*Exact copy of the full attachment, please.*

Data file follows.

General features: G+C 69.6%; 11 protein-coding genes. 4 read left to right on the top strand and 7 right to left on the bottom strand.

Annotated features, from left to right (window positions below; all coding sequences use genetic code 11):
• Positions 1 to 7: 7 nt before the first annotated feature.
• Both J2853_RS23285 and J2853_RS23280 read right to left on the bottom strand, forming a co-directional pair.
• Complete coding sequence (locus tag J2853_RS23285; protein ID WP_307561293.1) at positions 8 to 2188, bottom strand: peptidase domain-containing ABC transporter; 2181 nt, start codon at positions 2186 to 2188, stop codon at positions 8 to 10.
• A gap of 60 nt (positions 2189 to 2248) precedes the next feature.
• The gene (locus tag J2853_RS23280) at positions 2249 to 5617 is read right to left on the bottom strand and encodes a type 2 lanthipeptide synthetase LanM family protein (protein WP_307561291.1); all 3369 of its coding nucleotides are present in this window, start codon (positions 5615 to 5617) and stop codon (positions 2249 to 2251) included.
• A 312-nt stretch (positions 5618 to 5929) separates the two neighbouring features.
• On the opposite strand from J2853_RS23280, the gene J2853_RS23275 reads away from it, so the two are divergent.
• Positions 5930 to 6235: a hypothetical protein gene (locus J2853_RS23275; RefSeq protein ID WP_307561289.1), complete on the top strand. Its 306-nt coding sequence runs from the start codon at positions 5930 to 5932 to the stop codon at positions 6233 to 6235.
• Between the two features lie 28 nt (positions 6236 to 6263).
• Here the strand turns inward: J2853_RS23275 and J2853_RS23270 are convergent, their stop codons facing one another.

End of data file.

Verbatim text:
General features: G+C 69.6%; 11 protein-coding genes. 4 read left to right on the top strand and 7 right to left on the bottom strand.

Annotated features, from left to right (window positions below; all coding sequences use genetic code 11):
• Positions 1 to 7: 7 nt before the first annotated feature.
• Both J2853_RS23285 and J2853_RS23280 read right to left on the bottom strand, forming a co-directional pair.
• Complete coding sequence (locus tag J2853_RS23285; protein ID WP_307561293.1) at positions 8 to 2188, bottom strand: peptidase domain-containing ABC transporter; 2181 nt, start codon at positions 2186 to 2188, stop codon at positions 8 to 10.
• A gap of 60 nt (positions 2189 to 2248) precedes the next feature.
• The gene (locus tag J2853_RS23280) at positions 2249 to 5617 is read right to left on the bottom strand and encodes a type 2 lanthipeptide synthetase LanM family protein (protein WP_307561291.1); all 3369 of its coding nucleotides are present in this window, start codon (positions 5615 to 5617) and stop codon (positions 2249 to 2251) included.
• A 312-nt stretch (positions 5618 to 5929) separates the two neighbouring features.
• On the opposite strand from J2853_RS23280, the gene J2853_RS23275 reads away from it, so the two are divergent.
• Positions 5930 to 6235: a hypothetical protein gene (locus J2853_RS23275; RefSeq protein ID WP_307561289.1), complete on the top strand. Its 306-nt coding sequence runs from the start codon at positions 5930 to 5932 to the stop codon at positions 6233 to 6235.
• Between the two features lie 28 nt (positions 6236 to 6263).
• Here the strand turns inward: J2853_RS23275 and J2853_RS23270 are convergent, their stop codons facing one another.